Union Notables

Franklin Henry Giddings    class of 1878

Franklin Henry Giddings, courtesy of President Stephen Ainlay

The life of Frank Henry Giddings exemplified three characteristics that still live at Union. First, although he majored in civil engineering, he went on to a career in sociology, where he often used the engineer’s tools to develop his thinking about social issues. Second, Giddings was always both intellectually active and civically engaged, taking his academic work out into the world for the betterment of both. Finally, his pioneering contributions to American sociology exemplify Union’s continuing commitment to intellectual excellence.

Giddings, the son of a well-known Congregational minister from Connecticut, entered Union in 1873. He withdrew from the College in 1875 to go to work, completing his degree in 1878. His early experience writing for newspapers in Springfield, Massachusetts, and in Connecticut, stimulated his study of economics and social issues. His extensive articles were well-received. His reputation grew and Bryn Mawr College hired him to teach political science in 1888. Columbia University hired him away in 1897 to be the first Professor of Sociology in the United States. He remained there until his retirement in 1928.

An engaging lecturer, Giddings often challenged students to discuss important issues. His courses were among the most popular on campus, although some students were frustrated by his penchant for straying from the syllabus to discuss current affairs. Giddings wrote the first sociology textbook in the United States. Its numerous editions were translated into many languages. Giddings was appointed Professor Emeritus in Residence at Columbia, a position created to encourage the continued interaction with colleagues and students.

Giddings believed that the findings of sociology must be applied to the solving of social problems, to the improvement of the human condition. He was active in numerous professional and civic societies, both in the United States and internationally, and he lectured at colleges and civic groups around the country. From 1915-1917, Giddings served on the New York City school board, and he was encouraged, but declined, to run for mayor of New York. His advice was often sought by individuals throughout the community.  He served as third president of the American Sociological Society.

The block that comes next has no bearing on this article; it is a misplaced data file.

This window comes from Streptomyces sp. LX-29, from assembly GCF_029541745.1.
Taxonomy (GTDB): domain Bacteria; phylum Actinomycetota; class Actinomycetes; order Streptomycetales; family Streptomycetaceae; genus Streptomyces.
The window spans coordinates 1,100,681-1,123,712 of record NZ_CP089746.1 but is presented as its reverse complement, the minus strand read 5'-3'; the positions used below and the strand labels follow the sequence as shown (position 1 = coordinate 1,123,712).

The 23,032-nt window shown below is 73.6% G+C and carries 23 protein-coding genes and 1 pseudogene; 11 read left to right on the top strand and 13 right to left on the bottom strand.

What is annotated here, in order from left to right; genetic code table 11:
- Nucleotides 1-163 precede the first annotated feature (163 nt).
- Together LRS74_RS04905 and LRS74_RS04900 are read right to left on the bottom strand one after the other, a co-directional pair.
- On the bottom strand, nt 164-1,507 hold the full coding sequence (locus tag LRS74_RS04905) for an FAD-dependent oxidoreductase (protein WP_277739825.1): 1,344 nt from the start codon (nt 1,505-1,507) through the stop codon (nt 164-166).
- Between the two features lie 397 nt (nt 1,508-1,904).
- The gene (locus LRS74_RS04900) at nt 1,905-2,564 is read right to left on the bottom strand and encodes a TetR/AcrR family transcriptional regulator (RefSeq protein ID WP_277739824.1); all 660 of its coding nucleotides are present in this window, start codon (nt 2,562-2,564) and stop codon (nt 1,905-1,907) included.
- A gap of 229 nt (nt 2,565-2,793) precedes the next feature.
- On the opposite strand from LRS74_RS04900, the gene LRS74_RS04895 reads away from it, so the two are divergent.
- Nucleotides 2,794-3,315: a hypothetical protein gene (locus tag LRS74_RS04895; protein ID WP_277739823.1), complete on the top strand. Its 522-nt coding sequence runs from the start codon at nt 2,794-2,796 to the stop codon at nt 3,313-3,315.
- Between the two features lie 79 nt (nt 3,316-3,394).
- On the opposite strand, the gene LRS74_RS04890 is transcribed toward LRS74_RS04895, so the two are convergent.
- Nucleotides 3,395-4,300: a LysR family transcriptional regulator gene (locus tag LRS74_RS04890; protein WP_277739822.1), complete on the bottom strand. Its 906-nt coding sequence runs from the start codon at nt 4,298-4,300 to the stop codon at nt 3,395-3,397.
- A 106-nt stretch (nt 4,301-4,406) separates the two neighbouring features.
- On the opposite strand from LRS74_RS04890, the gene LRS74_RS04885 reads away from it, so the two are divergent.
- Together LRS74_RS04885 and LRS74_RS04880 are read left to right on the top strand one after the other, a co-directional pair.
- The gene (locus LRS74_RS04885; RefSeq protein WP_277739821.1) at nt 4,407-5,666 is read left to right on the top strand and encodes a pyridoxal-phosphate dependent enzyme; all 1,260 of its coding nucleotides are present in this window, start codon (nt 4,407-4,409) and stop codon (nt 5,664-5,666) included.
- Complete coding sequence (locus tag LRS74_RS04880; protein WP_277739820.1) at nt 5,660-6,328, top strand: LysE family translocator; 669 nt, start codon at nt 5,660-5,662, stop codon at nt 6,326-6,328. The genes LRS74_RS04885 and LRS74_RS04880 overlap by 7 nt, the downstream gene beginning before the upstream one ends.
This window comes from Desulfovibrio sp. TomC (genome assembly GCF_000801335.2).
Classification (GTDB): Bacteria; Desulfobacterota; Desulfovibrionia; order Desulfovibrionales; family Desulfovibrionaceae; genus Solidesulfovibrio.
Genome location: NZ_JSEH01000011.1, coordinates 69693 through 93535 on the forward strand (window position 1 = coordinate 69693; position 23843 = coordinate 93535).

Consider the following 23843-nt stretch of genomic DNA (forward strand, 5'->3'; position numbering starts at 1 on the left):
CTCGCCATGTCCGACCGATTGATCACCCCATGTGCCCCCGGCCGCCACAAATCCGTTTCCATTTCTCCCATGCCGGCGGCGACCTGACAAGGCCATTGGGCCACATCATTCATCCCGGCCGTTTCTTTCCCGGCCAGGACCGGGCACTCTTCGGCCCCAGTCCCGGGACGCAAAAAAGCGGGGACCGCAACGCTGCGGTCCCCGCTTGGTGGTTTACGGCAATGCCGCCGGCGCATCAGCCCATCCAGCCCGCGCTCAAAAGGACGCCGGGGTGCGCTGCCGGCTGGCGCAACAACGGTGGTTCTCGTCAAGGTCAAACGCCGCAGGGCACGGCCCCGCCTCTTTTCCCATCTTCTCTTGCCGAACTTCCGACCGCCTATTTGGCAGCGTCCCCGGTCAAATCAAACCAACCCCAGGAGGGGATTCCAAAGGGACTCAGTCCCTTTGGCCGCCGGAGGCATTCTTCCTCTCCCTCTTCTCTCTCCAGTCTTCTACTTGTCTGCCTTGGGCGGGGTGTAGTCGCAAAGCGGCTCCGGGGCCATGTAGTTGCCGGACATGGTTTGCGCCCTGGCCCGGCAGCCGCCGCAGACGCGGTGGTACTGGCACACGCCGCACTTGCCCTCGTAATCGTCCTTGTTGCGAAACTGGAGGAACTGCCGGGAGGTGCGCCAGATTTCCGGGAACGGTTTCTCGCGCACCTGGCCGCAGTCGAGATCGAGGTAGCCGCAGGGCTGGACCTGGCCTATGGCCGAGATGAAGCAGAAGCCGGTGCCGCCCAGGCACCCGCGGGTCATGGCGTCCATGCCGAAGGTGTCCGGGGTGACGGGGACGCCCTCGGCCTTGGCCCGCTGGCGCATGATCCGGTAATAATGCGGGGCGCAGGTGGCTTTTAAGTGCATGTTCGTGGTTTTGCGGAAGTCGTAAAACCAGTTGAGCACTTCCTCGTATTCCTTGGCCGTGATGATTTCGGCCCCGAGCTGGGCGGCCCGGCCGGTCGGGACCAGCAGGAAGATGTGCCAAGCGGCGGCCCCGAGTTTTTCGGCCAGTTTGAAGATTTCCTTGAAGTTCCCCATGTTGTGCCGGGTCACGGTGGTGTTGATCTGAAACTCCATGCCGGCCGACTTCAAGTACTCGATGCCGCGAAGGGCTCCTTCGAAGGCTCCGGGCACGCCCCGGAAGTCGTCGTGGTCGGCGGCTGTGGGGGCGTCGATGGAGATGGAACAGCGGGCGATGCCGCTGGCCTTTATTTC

Giddings’ take on sociology centered on his concept of consciousness of kind: the recognition that other humans are similar beings to ourselves.  He believed that this capacity was most developed in humans and, therefore, it formed the basis for our complex social life.

Giddings is perhaps most remembered for his passionate belief that sociology must become an ‘exact science’ based on empirical observations of phenomena to which statistical analysis, a not yet fully developed approach to research should be applied. Giddings himself did not conduct extensive quantitative research, but many of his more than 4,000 undergraduate and 50 graduate students did. Giddings would be pleased to see that quantitative analysis has become a core part of sociology today.

Throughout his life, Giddings remained involved at Union, serving as an Alumni Trustee for 25 years. He returned to Union to present a guest lecture series. The College gave him an honorary Ph.D. in 1897 in recognition of the scientific contribution of his Principles of Sociology. An L.L.D. followed in 1900. In 1926, he spoke at Commencement and was made honorary Chancellor.  

Giddings always was a sociologist and an educator.  ‘How did they get that way’ and ‘where do we go from here?’ This was what was on the mind of Giddings the poet, philosopher, and sociologist who delighted in thinking of life as an adventure filled with romance.  - Herbert N. Shenton